Guns and Gear

SILENCER SATURDAY 301: The Dead Air Mojave 9 Suppressor

SILENCER SATURDAY 301: The Dead Air Mojave 9 Suppressor

Good afternoon everyone and welcome back to TFB’s Silencer Saturday brought to you by Yankee Hill Machine, manufacturers of the new YHM R45 Multi-Host Suppressor. Last week we were introduced to the new Dead Air Mojave 9. We continue the review this week with some range time with the Beretta M9A3 and the select-fire H&K MP5K PDW. Let’s see how the Mojave performs.

Dead Air @ TFB:

Editor’s Note: I incorrectly spelled the Mojave 9 in last week’s article as “Mohave”. I would blame the error on aliens or witchcraft if I could, but no supernatural activity was recorded in the area last Saturday. As punishment, I’m posting Mojave 9 banners throughout today’s article.

Question for our Silencer Saturday readers:

Im considering converting Silencer Saturday into a video review series with less written content that would include specifications and my main thoughts in bullet form. Leave me a comment below if you feel strongly either way.

SILENCER SATURDAY 301: The Dead Air Mojave 9 Suppressor

SILENCER SATURDAY 301: The Dead Air Mojave 9 Suppressor

SILENCER SATURDAY 301: The Dead Air Mojave 9 Suppressor

Today’s range session was brief due to the rain, but I did have a chance to put a few hundred rounds through the Mojave 9 last Sunday. I went through the basic assembly, features, and specifications last week, but I will briefly touch on cleaning and disassembly below.

Let’s start with the very first shot – there is no detectable first round pop (FRP) with the Mojave 9. One of the biggest obstacles with silencers designed for subsonic rounds is balancing internal volume and the baffle stack to get the quietest possible report, without creating an environment for FRP. Dead Air must have made eliminating this problem a priority because each round sounds identical.

And each round sounds fantastic, especially when you factor in the slim tube diameter. The Beretta M9A3 was very quiet with 147gr 9mm rounds, almost to the point where I thought I could hear the slide moving on the frame. The MP5K was equally impressive, presenting that typewriter-like feel and sound with strings or bursts of fire.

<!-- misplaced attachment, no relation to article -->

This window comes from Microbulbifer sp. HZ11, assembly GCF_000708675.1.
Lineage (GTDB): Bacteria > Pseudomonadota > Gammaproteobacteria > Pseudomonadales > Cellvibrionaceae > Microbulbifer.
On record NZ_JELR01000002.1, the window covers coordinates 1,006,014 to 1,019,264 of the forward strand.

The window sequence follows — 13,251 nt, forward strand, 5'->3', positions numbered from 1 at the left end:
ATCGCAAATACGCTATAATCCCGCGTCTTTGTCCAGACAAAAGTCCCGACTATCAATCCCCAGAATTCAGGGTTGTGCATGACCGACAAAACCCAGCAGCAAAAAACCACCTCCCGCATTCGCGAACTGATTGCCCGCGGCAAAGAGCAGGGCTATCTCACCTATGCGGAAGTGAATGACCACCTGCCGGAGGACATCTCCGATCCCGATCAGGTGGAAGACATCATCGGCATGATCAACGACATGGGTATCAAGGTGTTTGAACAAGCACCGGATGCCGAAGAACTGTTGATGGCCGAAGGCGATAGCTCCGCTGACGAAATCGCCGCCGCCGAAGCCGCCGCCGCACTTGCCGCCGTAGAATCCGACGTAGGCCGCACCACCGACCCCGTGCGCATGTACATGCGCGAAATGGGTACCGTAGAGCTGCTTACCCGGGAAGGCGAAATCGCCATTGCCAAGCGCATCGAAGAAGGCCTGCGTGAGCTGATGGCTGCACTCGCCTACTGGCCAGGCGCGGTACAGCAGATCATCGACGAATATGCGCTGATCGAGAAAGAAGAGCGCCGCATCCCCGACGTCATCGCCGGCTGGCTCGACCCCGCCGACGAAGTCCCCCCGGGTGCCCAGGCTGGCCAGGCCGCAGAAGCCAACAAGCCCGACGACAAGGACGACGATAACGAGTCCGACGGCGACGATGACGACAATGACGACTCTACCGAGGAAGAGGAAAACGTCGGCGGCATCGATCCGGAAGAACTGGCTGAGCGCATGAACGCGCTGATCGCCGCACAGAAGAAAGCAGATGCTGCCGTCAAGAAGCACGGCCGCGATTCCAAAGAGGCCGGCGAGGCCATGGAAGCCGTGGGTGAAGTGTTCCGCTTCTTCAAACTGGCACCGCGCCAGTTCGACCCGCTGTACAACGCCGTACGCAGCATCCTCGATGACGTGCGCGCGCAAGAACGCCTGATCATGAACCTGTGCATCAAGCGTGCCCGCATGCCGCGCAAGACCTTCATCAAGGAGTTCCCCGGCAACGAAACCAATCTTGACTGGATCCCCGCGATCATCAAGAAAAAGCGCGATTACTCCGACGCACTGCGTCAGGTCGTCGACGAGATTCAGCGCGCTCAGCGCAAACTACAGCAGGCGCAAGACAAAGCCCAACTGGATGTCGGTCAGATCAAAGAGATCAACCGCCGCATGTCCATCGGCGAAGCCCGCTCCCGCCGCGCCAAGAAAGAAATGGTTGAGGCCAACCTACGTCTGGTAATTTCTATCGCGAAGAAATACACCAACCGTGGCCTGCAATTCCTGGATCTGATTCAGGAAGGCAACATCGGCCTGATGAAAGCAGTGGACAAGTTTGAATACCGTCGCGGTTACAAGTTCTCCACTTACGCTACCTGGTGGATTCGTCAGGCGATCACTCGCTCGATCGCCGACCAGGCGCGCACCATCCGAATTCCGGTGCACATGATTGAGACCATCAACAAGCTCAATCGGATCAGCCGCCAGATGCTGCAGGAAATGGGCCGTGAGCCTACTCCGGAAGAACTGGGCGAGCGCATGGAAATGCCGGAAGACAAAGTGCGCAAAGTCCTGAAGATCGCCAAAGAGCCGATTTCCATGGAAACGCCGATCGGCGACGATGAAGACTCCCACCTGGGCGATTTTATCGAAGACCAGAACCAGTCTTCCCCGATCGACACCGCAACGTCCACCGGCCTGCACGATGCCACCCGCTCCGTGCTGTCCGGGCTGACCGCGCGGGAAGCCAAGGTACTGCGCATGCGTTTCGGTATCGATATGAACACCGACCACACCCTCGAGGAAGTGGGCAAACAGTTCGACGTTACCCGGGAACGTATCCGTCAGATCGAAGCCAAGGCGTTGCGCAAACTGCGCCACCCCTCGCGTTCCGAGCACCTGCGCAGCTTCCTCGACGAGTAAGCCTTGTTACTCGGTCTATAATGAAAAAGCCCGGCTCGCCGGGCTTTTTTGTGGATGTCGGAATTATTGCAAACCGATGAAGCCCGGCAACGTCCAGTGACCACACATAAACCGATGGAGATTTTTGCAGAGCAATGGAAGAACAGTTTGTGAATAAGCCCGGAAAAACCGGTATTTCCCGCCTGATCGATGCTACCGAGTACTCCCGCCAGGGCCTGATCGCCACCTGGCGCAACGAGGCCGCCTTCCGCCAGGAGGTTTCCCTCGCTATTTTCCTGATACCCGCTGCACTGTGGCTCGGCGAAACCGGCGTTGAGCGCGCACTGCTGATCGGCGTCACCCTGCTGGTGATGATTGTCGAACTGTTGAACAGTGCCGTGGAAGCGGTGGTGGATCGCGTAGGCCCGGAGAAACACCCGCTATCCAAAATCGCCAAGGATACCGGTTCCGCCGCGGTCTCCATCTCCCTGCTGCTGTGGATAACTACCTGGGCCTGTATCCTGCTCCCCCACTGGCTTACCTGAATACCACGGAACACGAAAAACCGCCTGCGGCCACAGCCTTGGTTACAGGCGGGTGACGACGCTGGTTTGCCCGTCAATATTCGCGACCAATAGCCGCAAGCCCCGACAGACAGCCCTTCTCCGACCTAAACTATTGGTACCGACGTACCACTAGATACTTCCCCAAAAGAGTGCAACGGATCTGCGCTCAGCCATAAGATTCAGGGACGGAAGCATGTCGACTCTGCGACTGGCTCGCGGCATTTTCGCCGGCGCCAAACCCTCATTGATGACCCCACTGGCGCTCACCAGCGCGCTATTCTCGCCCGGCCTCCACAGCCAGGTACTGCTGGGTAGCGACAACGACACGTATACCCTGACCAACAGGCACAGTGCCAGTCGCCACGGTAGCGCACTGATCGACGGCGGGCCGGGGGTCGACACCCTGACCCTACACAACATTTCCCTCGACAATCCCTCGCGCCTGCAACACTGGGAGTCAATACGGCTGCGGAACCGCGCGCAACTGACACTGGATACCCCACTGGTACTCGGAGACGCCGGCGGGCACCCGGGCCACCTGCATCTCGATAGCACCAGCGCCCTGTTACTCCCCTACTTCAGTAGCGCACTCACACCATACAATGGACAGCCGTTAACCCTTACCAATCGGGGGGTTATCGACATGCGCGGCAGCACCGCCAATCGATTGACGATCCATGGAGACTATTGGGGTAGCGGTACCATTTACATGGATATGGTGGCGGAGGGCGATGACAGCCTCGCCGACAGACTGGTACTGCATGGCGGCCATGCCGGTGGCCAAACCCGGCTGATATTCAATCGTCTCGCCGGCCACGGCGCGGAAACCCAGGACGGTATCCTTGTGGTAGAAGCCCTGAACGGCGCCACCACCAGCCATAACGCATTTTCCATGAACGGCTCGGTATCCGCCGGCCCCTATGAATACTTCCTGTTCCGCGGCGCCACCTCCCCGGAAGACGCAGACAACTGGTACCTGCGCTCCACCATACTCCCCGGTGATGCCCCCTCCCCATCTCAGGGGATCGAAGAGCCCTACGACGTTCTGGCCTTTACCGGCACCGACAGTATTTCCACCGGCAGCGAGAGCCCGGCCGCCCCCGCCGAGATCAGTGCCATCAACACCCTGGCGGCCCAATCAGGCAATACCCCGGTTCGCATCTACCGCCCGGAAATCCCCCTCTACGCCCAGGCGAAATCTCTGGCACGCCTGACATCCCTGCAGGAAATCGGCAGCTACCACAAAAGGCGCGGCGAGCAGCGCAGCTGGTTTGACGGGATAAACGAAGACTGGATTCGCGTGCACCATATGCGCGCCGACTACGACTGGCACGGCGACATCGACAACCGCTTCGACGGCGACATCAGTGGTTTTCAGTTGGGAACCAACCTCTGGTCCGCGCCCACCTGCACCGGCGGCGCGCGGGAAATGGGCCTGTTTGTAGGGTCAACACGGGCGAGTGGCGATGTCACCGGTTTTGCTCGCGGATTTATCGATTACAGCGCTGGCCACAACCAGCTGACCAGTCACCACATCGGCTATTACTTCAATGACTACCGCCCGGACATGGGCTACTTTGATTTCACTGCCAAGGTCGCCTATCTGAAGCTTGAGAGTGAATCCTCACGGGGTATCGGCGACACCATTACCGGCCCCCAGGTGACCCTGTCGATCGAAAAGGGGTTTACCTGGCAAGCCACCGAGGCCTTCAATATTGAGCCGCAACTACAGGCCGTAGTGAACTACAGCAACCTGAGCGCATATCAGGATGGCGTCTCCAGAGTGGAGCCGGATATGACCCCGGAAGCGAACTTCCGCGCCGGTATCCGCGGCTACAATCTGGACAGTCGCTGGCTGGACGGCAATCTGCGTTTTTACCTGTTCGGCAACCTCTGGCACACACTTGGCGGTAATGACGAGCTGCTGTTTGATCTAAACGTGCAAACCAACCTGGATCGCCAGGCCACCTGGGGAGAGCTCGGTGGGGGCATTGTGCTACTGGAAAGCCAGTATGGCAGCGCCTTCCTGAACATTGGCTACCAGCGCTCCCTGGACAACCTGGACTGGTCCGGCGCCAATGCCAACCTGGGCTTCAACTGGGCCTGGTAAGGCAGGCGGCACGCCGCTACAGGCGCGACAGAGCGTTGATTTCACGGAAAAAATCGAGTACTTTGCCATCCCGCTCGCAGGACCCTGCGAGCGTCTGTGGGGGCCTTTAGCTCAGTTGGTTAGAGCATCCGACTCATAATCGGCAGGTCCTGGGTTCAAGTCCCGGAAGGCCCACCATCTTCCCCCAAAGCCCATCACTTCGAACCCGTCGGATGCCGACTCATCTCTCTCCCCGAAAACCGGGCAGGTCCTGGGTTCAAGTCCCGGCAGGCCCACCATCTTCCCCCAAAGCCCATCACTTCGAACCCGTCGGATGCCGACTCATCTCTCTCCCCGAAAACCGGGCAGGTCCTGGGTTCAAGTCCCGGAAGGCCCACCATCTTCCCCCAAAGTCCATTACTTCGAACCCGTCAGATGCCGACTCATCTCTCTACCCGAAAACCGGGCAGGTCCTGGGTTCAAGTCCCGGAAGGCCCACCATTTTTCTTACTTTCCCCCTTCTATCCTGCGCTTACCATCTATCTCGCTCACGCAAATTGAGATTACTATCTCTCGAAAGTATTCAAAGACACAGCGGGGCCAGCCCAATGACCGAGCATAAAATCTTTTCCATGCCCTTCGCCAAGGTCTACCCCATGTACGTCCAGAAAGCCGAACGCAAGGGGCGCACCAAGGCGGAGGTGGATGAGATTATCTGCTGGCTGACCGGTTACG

For subsonic silencer performance, I use my dog as a decibel meter. Since he hates the sound of gunfire, I’ll know if he heard me shooting when I walk back into the house. For less than optimal suppressors, he’ll be waiting for me by the door, anxiously pacing back and forth. For quiet suppressors, he’ll stay on the couch. Today, he was where I left him, sound asleep. How’s that for science.

Dead Air Mojave 9 – Specifications

The Mojave 9 is a modular, multi-caliber pistol/subgun/carbine suppressor that provides ultimate suppression in its full-length configuration or an ultra-compact package with the removal of the front sound module. It utilizes cutting-edge additive manufacturing to provide a true balance of ultimate strength, light weight, class leading suppression, and reduced back-pressure to the shooter.

From the manual:

The Titanium front and rear modules are monolithic structures and do not individually disassemble. The two modules are best cleaned by submerging them in a mixture of 1-part CLR (Calcium, Lime, Rust Remover) to 3-parts water. Allow the modules to soak fully submerged overnight, then remove the modules and allow them to drain from both ends. If compressed air is available, it can be used to assist in removing remaining cleaning fluid and grime from the modules. Always wear protective gloves and eyewear when cleaning and handling cleaning agents.

So it’s confirmed, the 3D baffles cannot be removed for cleaning but can be soaked in CLR.

SILENCER SATURDAY 301: The Dead Air Mojave 9 Suppressor

SILENCER SATURDAY 301: The Dead Air Mojave 9 Suppressor

SILENCER SATURDAY 301: The Dead Air Mojave 9 Suppressor

SILENCER SATURDAY 301: The Dead Air Mojave 9 Suppressor

SILENCER SATURDAY 301: The Dead Air Mojave 9 Suppressor

SILENCER SATURDAY 301: The Dead Air Mojave 9 Suppressor

My one comment that probably has more to say about me being prepared than anything else, is that the Mojave takes P series fixed-barrel and three-lug adapters none of which I have in inventory. The Holiday Inn Express engineer in me wants to say that kicking the diameter up by .15-.2 inches might make room for 1.375×24 “HUB” mounting systems and adapters instead of the P Series mounts. Again, not a criticism, just an observation.

The price is on the high side, but the Mojave 9 can be used on 300BLK hosts and it can be used in two different configurations. And don’t forget inflation – the silencer industry isn’t immune to our monetary policy… challenges? Is that the delicate way to say that?

A few of you may have concerns with the Sierra5 ‘issues” and may worry there is a broader quality control trend with Dead Air products. In my opinion, the limited number of Sierra5 failures can be attributed to a former parts supplier and doesn’t effect other product lines. It wouldn’t stop me from buying the Mojave 9 or any other Dead Air silencer.

In the end, this is a very quiet suppressor that is well made and modular. Dead Air is the horse-whisperer of subsonic silencer technology – I have yet to be disappointed with any of their subsonic-geared products. And the Mojave 9 is no exception.

Have a great week. Be safe, have fun, and we’ll see you back here next weekend for another Silencer Saturday.




DEALERS: If you want your link to buy YHM suppressors included in future Silencer Saturday posts, email: [email protected]

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